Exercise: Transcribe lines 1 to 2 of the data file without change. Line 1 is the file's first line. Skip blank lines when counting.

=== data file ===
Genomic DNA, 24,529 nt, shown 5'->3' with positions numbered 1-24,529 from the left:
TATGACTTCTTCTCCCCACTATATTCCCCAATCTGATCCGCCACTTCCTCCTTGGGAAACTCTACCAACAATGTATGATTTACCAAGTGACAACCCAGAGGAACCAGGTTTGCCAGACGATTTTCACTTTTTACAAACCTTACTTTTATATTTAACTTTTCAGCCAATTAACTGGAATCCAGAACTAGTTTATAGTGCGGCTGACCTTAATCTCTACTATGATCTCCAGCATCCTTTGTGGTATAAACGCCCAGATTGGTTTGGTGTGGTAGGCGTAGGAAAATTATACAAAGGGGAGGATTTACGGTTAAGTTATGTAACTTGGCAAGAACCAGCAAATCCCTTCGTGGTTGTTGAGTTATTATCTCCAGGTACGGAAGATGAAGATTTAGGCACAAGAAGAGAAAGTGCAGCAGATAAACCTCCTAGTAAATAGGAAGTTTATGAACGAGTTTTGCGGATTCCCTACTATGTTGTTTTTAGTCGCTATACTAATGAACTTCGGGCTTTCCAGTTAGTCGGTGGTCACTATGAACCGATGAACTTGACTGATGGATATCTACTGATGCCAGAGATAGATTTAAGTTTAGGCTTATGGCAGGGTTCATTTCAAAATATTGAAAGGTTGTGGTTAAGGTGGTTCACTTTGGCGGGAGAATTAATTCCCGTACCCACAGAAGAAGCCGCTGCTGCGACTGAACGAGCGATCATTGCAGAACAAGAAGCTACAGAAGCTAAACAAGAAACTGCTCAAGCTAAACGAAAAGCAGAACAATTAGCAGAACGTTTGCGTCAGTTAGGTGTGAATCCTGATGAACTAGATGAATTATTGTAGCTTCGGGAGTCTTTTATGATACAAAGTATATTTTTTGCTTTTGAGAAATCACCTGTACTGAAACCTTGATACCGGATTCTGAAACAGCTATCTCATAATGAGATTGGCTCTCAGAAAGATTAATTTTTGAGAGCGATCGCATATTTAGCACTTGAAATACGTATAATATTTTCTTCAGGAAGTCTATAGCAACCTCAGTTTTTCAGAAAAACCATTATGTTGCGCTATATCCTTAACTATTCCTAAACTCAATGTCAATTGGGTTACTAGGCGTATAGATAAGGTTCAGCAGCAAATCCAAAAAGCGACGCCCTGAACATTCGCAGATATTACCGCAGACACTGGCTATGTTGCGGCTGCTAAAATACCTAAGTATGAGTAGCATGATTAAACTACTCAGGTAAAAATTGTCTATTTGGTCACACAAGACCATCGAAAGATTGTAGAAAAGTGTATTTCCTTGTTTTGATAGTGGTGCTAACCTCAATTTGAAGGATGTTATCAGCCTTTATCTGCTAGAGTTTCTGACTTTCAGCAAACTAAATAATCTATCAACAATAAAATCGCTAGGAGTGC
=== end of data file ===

Genomic DNA, 24,529 nt, shown 5'->3' with positions numbered 1-24,529 from the left:
TATGACTTCTTCTCCCCACTATATTCCCCAATCTGATCCGCCACTTCCTCCTTGGGAAACTCTACCAACAATGTATGATTTACCAAGTGACAACCCAGAGGAACCAGGTTTGCCAGACGATTTTCACTTTTTACAAACCTTACTTTTATATTTAACTTTTCAGCCAATTAACTGGAATCCAGAACTAGTTTATAGTGCGGCTGACCTTAATCTCTACTATGATCTCCAGCATCCTTTGTGGTATAAACGCCCAGATTGGTTTGGTGTGGTAGGCGTAGGAAAATTATACAAAGGGGAGGATTTACGGTTAAGTTATGTAACTTGGCAAGAACCAGCAAATCCCTTCGTGGTTGTTGAGTTATTATCTCCAGGTACGGAAGATGAAGATTTAGGCACAAGAAGAGAAAGTGCAGCAGATAAACCTCCTAGTAAATAGGAAGTTTATGAACGAGTTTTGCGGATTCCCTACTATGTTGTTTTTAGTCGCTATACTAATGAACTTCGGGCTTTCCAGTTAGTCGGTGGTCACTATGAACCGATGAACTTGACTGATGGATATCTACTGATGCCAGAGATAGATTTAAGTTTAGGCTTATGGCAGGGTTCATTTCAAAATATTGAAAGGTTGTGGTTAAGGTGGTTCACTTTGGCGGGAGAATTAATTCCCGTACCCACAGAAGAAGCCGCTGCTGCGACTGAACGAGCGATCATTGCAGAACAAGAAGCTACAGAAGCTAAACAAGAAACTGCTCAAGCTAAACGAAAAGCAGAACAATTAGCAGAACGTTTGCGTCAGTTAGGTGTGAATCCTGATGAACTAGATGAATTATTGTAGCTTCGGGAGTCTTTTATGATACAAAGTATATTTTTTGCTTTTGAGAAATCACCTGTACTGAAACCTTGATACCGGATTCTGAAACAGCTATCTCATAATGAGATTGGCTCTCAGAAAGATTAATTTTTGAGAGCGATCGCATATTTAGCACTTGAAATACGTATAATATTTTCTTCAGGAAGTCTATAGCAACCTCAGTTTTTCAGAAAAACCATTATGTTGCGCTATATCCTTAACTATTCCTAAACTCAATGTCAATTGGGTTACTAGGCGTATAGATAAGGTTCAGCAGCAAATCCAAAAAGCGACGCCCTGAACATTCGCAGATATTACCGCAGACACTGGCTATGTTGCGGCTGCTAAAATACCTAAGTATGAGTAGCATGATTAAACTACTCAGGTAAAAATTGTCTATTTGGTCACACAAGACCATCGAAAGATTGTAGAAAAGTGTATTTCCTTGTTTTGATAGTGGTGCTAACCTCAATTTGAAGGATGTTATCAGCCTTTATCTGCTAGAGTTTCTGACTTTCAGCAAACTAAATAATCTATCAACAATAAAATCGCTAGGAGTGC